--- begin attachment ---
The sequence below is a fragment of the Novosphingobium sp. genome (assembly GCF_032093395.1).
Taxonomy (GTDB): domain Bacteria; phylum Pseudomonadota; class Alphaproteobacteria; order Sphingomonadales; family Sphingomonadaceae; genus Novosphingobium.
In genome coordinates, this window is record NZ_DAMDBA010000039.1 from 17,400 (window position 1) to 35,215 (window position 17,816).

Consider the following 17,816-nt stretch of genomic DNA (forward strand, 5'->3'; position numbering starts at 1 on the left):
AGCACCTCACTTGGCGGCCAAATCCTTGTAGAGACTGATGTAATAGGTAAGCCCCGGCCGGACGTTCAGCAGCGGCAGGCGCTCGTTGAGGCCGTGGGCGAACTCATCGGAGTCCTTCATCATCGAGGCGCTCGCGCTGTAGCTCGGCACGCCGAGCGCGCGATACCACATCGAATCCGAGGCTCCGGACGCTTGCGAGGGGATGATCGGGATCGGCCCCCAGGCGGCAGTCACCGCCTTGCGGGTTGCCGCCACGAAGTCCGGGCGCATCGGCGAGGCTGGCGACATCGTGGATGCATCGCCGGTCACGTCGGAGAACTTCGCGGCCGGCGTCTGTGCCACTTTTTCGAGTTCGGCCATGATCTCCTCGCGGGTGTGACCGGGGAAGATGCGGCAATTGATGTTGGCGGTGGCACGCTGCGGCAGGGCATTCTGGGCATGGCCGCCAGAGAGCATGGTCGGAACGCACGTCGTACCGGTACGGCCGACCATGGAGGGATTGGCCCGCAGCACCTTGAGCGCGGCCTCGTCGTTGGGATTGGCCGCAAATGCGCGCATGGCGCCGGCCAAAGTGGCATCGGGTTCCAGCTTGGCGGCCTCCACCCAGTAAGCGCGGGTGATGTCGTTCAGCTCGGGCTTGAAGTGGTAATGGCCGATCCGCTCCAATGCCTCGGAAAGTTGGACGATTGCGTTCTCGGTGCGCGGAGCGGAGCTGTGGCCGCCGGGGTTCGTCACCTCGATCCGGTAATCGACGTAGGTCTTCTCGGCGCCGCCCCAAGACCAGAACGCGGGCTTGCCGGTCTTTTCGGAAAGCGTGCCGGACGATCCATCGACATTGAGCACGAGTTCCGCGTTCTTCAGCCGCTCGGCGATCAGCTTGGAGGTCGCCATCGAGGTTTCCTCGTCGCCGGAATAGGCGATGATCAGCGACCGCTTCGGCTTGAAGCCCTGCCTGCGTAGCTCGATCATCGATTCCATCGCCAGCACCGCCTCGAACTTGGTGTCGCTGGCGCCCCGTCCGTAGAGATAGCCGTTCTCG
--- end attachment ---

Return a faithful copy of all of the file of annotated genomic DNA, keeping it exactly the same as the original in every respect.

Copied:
The sequence below is a fragment of the Novosphingobium sp. genome (assembly GCF_032093395.1).
Taxonomy (GTDB): domain Bacteria; phylum Pseudomonadota; class Alphaproteobacteria; order Sphingomonadales; family Sphingomonadaceae; genus Novosphingobium.
In genome coordinates, this window is record NZ_DAMDBA010000039.1 from 17,400 (window position 1) to 35,215 (window position 17,816).

Consider the following 17,816-nt stretch of genomic DNA (forward strand, 5'->3'; position numbering starts at 1 on the left):
AGCACCTCACTTGGCGGCCAAATCCTTGTAGAGACTGATGTAATAGGTAAGCCCCGGCCGGACGTTCAGCAGCGGCAGGCGCTCGTTGAGGCCGTGGGCGAACTCATCGGAGTCCTTCATCATCGAGGCGCTCGCGCTGTAGCTCGGCACGCCGAGCGCGCGATACCACATCGAATCCGAGGCTCCGGACGCTTGCGAGGGGATGATCGGGATCGGCCCCCAGGCGGCAGTCACCGCCTTGCGGGTTGCCGCCACGAAGTCCGGGCGCATCGGCGAGGCTGGCGACATCGTGGATGCATCGCCGGTCACGTCGGAGAACTTCGCGGCCGGCGTCTGTGCCACTTTTTCGAGTTCGGCCATGATCTCCTCGCGGGTGTGACCGGGGAAGATGCGGCAATTGATGTTGGCGGTGGCACGCTGCGGCAGGGCATTCTGGGCATGGCCGCCAGAGAGCATGGTCGGAACGCACGTCGTACCGGTACGGCCGACCATGGAGGGATTGGCCCGCAGCACCTTGAGCGCGGCCTCGTCGTTGGGATTGGCCGCAAATGCGCGCATGGCGCCGGCCAAAGTGGCATCGGGTTCCAGCTTGGCGGCCTCCACCCAGTAAGCGCGGGTGATGTCGTTCAGCTCGGGCTTGAAGTGGTAATGGCCGATCCGCTCCAATGCCTCGGAAAGTTGGACGATTGCGTTCTCGGTGCGCGGAGCGGAGCTGTGGCCGCCGGGGTTCGTCACCTCGATCCGGTAATCGACGTAGGTCTTCTCGGCGCCGCCCCAAGACCAGAACGCGGGCTTGCCGGTCTTTTCGGAAAGCGTGCCGGACGATCCATCGACATTGAGCACGAGTTCCGCGTTCTTCAGCCGCTCGGCGATCAGCTTGGAGGTCGCCATCGAGGTTTCCTCGTCGCCGGAATAGGCGATGATCAGCGACCGCTTCGGCTTGAAGCCCTGCCTGCGTAGCTCGATCATCGATTCCATCGCCAGCACCGCCTCGAACTTGGTGTCGCTGGCGCCCCGTCCGTAGAGATAGCCGTTCTCG